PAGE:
Spelt research takes wheat back to the future
Growing demand for spelt, an ancient variety of wheat recognised for its health benefits, has led to new research into an old plant.
NSW Department of Primary Industries scientists are running selection trials to lift spelt yields without compromising its important nutritional and milling characteristics.
NSW DPI researcher, David Luckett, said the Australian Winter Cereals Collection at the Department’s Tamworth research station has provided 43 spelt varieties which have been held in long-term cold storage.
“We are now growing the 43 genotypes in glasshouse trials at the EH Graham Centre in Wagga Wagga and they have revealed a vast range of characteristics,” Dr Luckett said.
“They vary from early spring to winter types with striking differences in plant height, degree of tillering, leaf size and number, plant colour and ear shape.
“Once sufficient seed is available, we will evaluate the best varieties on organic farms and on certified organic land at the NSW DPI’s Yanco Agricultural Research Institute.”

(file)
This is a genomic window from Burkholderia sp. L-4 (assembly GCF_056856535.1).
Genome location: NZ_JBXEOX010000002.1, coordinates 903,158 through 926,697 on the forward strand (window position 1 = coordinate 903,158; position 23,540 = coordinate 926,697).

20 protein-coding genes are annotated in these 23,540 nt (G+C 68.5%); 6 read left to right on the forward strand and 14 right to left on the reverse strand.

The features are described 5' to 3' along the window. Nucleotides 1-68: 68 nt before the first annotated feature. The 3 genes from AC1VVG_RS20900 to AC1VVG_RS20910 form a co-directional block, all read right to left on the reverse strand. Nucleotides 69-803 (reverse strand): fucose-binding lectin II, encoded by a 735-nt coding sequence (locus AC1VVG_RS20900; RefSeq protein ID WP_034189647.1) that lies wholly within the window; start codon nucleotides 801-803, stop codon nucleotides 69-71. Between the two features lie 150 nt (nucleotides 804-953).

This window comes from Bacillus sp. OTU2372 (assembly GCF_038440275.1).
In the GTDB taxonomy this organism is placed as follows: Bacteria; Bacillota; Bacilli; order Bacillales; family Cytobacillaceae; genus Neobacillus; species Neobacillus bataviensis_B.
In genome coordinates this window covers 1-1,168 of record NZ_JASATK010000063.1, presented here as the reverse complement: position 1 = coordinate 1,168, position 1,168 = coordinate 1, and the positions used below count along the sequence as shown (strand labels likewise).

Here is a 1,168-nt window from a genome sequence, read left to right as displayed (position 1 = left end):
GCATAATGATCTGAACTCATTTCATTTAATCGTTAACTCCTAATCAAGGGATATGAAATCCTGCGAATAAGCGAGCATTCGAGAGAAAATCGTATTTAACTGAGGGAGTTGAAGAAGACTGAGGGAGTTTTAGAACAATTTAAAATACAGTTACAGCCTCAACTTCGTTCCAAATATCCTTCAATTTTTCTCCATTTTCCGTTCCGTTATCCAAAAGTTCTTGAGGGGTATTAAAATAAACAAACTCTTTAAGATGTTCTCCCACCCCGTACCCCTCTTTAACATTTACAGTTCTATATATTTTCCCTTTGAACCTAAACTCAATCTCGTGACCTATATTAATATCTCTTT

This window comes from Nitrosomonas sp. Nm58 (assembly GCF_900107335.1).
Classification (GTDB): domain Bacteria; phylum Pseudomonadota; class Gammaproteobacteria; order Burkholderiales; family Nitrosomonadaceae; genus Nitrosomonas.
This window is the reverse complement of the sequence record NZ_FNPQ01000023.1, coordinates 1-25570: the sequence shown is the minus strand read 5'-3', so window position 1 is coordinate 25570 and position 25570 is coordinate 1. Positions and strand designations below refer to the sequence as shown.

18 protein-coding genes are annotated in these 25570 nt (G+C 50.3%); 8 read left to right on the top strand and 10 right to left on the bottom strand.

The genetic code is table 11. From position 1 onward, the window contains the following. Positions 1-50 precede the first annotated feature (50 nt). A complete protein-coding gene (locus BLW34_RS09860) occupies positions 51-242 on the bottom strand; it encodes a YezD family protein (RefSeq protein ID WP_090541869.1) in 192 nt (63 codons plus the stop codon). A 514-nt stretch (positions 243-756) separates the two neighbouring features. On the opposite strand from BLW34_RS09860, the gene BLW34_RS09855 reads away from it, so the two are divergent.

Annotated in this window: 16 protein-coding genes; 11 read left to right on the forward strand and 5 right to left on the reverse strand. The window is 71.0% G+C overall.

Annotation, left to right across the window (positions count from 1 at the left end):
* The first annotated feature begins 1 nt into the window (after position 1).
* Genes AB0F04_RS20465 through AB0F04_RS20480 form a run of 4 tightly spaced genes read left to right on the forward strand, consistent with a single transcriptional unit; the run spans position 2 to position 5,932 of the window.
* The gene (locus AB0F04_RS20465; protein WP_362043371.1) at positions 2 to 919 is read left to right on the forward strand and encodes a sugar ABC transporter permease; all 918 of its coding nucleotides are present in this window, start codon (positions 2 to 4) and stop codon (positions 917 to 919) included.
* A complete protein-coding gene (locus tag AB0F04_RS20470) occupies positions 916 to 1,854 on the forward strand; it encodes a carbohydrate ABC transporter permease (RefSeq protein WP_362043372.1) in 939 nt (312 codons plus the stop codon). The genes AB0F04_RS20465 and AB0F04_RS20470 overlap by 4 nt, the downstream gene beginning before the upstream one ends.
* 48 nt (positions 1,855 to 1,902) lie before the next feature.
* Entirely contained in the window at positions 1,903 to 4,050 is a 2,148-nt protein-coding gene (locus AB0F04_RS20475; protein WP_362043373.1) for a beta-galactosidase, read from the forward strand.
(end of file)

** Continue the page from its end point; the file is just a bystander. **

Spelt, producing up to 16 per cent protein, can be used in bread, pasta and other flour or grain-based foods.
An important feature of spelt is its grain and flour quality which differs from modern wheat.
Dr Luckett said it would be vital to test the quality of any promising varieties to ensure they meet the requirements of spelt processors and consumers.
“Spelt will grow throughout the wheat belt and organic growers need locally-adapted varieties that suit their individual conditions and which can be bred naturally to evolve under natural selection,” he said.
NSW DPI Cootamundra agronomist, Phil Bowden, has sown field trials using seeds provided by local organic farmers.
“Spelt is well-suited to organic systems, it’s resistant to pests and diseases and tends to have a prostrate growth habit when young which helps suppress weeds,” Mr Bowden said.
“There’s a huge advantage for farmers if they don’t need to spray for pests and diseases or to control weeds.”
Organic farmer, David Booth, has been growing spelt at “Buronga” near Cootamundra for the last three years and has provided seed for the NSW DPI research project.
“Spelt fits in with our livestock production system. We’ve already grazed this season’s crop twice and expect a good grain harvest this season,” said Mr Booth.
“While it’s not a high-yielding crop there’s a premium paid for organic spelt and in the future we hope the NSW DPI trials will deliver higher yielding varieties.”
Contact Phil Bowden, 6942 4957, Dr David Luckett, 6938 1835 or Robyn Neeson, 6951 2735 for more information on the NSW DPI spelt selection trials.
This story appears in Agriculture Today.